The list to last a lifetime! These are the ten climbs, well nine climbs and a run, that I desire to do before I give up climbing. They represent a wide variety of climbing styles but most are slightly more committing than a stroll in the park! Most are alpine in nature though a rock climb does sneak in there!
To date I have done seven out of the ten but hope to have another done in the next year or so. The remaining two are beginning to look like a dream :-(
On the bright side it means I have to keep climbing!
When I began climbing, lists of climbs to do were fairly common and it seemed only natural that I create a list of my own of ultimate routes to aspire to. Not on a year to year basis but as something around which to base a, definitely non professional, career.
I had all but forgotten about the list I had made all those years ago until a chance conversation with a friend who had/has a similar lifetime list. I went back through my files and found it. It represents the variety and history of climbing but has a definite leaning toward the grand and historically important ascents.
The date in parentheses after the item is the date that I did that particular item.
One of the six classic great north faces of the Alps. This was only my second route in the Alps! Lying on the north face of the Grandes Jorasses it leads directly to the summit. When at the tourist honey pot of Montenvers, the eye is drawn up the glacier to it.
With a history laced with tragedy: a failed attempt on the first ascent made even the UK press when four out of the seven climbers involved died in a storm. Situated high on Mt Blanc at the head of a remote glacier it is a committing climb with the hardest climbing at the top of a rock pillar known as la Chandelle.
One of the high points of Lakeland climbing in the 1970s. A Livesey masterpiece, based on the old aid route Great Buttress, it was inspired by a comment to Livesey from Ray McHaffie after Livesey had done the neighbouring Bitter Oasis that he would be really impressed if Livesey freed the Paul Ross aid route The Great Buttress. The name came from the side of a hippie's camper van!
This is possibly one of the most famous climbs in the world, certainly amongst non-climbers. One of the three big alpine north faces; the other two being the north face of the Grande Jorasses and the north face of the Matterhorn. It is of course also one of the six classic north faces. A climb with a history laced with tragedy.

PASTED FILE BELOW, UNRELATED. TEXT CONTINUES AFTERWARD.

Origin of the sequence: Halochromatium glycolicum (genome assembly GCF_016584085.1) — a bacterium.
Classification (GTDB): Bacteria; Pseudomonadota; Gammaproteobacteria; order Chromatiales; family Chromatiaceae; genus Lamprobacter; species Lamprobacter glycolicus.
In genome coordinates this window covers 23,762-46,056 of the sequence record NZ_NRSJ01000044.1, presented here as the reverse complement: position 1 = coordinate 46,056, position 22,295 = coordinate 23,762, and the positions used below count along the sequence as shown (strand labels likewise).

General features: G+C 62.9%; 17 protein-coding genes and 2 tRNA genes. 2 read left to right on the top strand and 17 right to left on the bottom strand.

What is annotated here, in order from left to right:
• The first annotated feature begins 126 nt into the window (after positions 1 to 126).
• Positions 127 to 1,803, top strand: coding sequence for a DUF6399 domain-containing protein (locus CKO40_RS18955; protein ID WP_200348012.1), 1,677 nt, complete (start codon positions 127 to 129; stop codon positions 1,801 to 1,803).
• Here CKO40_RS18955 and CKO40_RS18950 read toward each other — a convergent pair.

The equator is not the place you would normally look for one of the world's great ice climbs but lying amongst the african plains and so close to the equator that “winter” and “summer” exist on the mountain at the same time is Mt Kenya, home to the Diamond Couloir.
The great British attempt at an alpine ridge, and it’s well worth it! A couple of hours access walking at either end, then it’s six miles from summit to summit of rough walking, scrambling and easy but exposed rock climbs. The aim of most is to complete the ridge in a day, the record is an amazing 3hrs 32mins!
Being a Lakelander I have also included the non-climbing Bob Graham Round. This is a challenge rather than a fell race. The aim is to traverse a 62 mile circuit of 42 lakeland fells of 2500ft or higher and return to the starting point at Keswick Moot Hall within 24 hours.
One of the most famous, and photographed, rock climbs in the world. It dominates the middle part of Yosemite Valley in California. Originally done as a mainly aid climb over a period of 18 months it has now been completely free climbed and the current record is 3hrs 15minutes! Not by the same team though!
Denali in Alaska is the highest point on the north American continent. The south buttress leads directly to the summit in nearly 8000ft of vertical ascent. First climbed by a team of Italians led by Ricardo Cassin under whose name it is usually referred.
Situated in the wind swept region of Patagonia in Argentina, Cerro Torre is one of the most striking mountains on earth. Only 3000m in altitude most of that is taken up by the striking, slender rock spire that captures the winds sweeping off the patagonian ice-cap and helps the mountain maintain its title of “The most difficult mountain on earth”.